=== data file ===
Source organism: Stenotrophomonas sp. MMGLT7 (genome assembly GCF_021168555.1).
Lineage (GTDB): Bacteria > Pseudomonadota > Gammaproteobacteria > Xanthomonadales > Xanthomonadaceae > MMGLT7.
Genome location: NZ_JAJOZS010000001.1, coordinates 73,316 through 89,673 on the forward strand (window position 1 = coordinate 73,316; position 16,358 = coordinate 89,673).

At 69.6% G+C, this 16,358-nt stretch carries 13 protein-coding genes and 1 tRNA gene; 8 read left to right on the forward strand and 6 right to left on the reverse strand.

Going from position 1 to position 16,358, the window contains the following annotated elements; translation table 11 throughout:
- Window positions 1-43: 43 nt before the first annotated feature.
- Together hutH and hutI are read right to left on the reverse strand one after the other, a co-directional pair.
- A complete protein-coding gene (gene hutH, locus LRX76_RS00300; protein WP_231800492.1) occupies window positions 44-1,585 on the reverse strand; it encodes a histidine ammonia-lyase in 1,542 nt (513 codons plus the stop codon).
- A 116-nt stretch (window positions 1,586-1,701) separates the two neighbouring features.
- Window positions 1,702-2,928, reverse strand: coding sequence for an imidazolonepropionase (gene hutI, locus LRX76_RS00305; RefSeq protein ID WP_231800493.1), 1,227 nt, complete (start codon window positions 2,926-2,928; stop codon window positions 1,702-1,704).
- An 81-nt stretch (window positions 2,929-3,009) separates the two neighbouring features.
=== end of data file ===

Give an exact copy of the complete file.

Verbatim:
Source organism: Stenotrophomonas sp. MMGLT7 (genome assembly GCF_021168555.1).
Lineage (GTDB): Bacteria > Pseudomonadota > Gammaproteobacteria > Xanthomonadales > Xanthomonadaceae > MMGLT7.
Genome location: NZ_JAJOZS010000001.1, coordinates 73,316 through 89,673 on the forward strand (window position 1 = coordinate 73,316; position 16,358 = coordinate 89,673).

At 69.6% G+C, this 16,358-nt stretch carries 13 protein-coding genes and 1 tRNA gene; 8 read left to right on the forward strand and 6 right to left on the reverse strand.

Going from position 1 to position 16,358, the window contains the following annotated elements; translation table 11 throughout:
- Window positions 1-43: 43 nt before the first annotated feature.
- Together hutH and hutI are read right to left on the reverse strand one after the other, a co-directional pair.
- A complete protein-coding gene (gene hutH, locus LRX76_RS00300; protein WP_231800492.1) occupies window positions 44-1,585 on the reverse strand; it encodes a histidine ammonia-lyase in 1,542 nt (513 codons plus the stop codon).
- A 116-nt stretch (window positions 1,586-1,701) separates the two neighbouring features.
- Window positions 1,702-2,928, reverse strand: coding sequence for an imidazolonepropionase (gene hutI, locus LRX76_RS00305; RefSeq protein ID WP_231800493.1), 1,227 nt, complete (start codon window positions 2,926-2,928; stop codon window positions 1,702-1,704).
- An 81-nt stretch (window positions 2,929-3,009) separates the two neighbouring features.